Posts Tagged ‘HSR’

FRA Review Of Texas HSR

For its high-speed rail project, the Texas Central Railroad is proposing to use Japanese Shinkansen (“Bullet Train”) technology. The Shinkansen is, by all accounts, the world’s safest train system. There have been no fatalities in 50 years of operation. So it is amusing that the FRA would give its expertise on the safety of the technology. Robert Eckels, President of the TCR, describes some of their interactions with the FRA:

Remember how the FRA was developing “alternate compliance” rules to allow the use of off-the-shelf trains? Retrofitting half-inch steel plates into a proven design doesn’t sound very off-the-shelf.

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US transit planners have a poor record with integrated transit planning, and designing accessible stations. So will California HSR learn from those past mistakes? It seems unlikely, to judge from a recent workshop moderated by Jeff Morales of the CHSRA.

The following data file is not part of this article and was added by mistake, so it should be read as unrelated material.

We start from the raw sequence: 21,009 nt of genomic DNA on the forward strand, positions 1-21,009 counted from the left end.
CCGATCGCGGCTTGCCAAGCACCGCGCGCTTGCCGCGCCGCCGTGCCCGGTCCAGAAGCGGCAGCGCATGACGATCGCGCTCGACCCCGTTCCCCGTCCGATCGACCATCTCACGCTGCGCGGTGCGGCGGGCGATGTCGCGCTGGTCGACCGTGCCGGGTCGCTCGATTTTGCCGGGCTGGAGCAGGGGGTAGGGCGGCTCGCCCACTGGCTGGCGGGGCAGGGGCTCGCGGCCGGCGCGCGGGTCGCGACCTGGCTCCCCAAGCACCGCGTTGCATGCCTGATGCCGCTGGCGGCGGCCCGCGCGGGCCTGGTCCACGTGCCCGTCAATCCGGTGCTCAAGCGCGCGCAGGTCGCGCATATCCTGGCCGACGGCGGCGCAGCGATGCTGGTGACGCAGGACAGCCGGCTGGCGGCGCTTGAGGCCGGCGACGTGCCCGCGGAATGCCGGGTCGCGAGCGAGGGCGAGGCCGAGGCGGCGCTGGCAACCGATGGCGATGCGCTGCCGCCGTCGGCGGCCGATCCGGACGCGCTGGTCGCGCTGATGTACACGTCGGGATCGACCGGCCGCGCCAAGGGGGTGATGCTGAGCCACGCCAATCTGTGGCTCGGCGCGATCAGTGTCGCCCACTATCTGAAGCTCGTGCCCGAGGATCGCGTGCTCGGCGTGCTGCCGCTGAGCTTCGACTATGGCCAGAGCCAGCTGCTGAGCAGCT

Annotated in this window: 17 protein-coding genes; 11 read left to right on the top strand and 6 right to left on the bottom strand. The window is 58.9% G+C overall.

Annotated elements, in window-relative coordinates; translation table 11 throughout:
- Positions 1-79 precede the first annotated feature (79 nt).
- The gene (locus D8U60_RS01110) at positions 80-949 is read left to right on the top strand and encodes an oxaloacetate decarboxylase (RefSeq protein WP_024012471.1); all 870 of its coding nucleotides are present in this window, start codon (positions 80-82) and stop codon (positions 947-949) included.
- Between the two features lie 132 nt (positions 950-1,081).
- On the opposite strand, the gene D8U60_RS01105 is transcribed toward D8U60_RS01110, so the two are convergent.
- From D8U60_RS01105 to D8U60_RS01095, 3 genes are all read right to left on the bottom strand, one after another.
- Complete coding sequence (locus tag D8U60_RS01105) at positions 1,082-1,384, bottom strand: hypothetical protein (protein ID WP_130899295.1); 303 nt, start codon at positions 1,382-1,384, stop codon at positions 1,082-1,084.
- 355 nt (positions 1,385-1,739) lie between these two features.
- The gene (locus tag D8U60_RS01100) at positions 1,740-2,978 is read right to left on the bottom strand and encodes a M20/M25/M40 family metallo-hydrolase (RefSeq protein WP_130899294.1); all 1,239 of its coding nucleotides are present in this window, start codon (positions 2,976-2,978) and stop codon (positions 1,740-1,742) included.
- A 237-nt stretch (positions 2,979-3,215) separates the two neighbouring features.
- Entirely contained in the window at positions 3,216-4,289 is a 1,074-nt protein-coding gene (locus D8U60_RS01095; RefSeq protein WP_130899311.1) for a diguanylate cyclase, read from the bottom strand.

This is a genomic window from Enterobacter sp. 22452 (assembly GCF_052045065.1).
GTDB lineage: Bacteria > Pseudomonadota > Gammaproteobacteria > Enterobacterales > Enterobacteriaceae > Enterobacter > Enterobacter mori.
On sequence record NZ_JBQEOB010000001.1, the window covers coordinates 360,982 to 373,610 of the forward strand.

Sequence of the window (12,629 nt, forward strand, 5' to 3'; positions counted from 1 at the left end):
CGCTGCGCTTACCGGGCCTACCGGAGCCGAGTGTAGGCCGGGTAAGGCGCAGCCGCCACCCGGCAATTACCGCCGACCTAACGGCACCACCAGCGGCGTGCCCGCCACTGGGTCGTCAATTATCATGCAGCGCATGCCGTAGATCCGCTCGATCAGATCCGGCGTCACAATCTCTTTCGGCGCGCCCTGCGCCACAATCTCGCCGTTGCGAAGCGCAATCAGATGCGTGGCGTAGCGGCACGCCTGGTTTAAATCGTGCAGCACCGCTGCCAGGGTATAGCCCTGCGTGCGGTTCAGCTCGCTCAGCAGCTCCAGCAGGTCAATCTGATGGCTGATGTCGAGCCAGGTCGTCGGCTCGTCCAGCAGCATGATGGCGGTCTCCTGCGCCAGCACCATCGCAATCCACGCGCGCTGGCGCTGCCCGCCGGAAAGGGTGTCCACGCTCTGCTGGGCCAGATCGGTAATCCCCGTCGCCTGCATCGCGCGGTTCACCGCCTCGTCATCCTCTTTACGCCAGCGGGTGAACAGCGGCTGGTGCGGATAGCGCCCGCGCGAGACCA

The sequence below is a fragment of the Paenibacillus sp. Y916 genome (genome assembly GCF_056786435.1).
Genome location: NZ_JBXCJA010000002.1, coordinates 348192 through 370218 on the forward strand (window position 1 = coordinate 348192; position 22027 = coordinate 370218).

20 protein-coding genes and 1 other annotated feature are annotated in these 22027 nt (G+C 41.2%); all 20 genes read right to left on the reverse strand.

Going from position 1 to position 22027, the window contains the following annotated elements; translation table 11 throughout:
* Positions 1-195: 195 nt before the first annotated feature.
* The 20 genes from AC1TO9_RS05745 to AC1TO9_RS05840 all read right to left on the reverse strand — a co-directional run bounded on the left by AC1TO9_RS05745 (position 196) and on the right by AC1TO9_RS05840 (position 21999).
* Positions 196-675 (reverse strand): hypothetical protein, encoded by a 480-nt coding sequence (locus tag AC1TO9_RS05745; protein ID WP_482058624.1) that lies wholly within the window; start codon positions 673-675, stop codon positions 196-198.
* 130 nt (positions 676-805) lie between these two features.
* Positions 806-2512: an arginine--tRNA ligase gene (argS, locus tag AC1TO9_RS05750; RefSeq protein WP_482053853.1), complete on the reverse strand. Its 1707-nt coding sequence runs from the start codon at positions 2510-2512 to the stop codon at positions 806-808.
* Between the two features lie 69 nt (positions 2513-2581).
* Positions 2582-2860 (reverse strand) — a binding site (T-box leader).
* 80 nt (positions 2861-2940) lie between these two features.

I note in particular the presentation by Stan Feinsod (of the “National High-Speed Rail Connectivity Center”). His talk on station access not once mentioned bikes or pedestrians. And it is curious that the panel included an aviation security expert (though thankfully he didn’t go full TSA).

On a positive note, Armin Kick of Siemens gave a good talk on interoperability (skip to the 29 minute mark in the video). By using real-world examples from German HSR lines, he shows how regional and commuter services can exploit the new HSR infrastructure. To do that, they all must use the same platform height, and the same signalling standard (hint: not CBOSS).

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Four of China’s HSR Lines Profitable

China’s HSR network is both impressive and financially viable: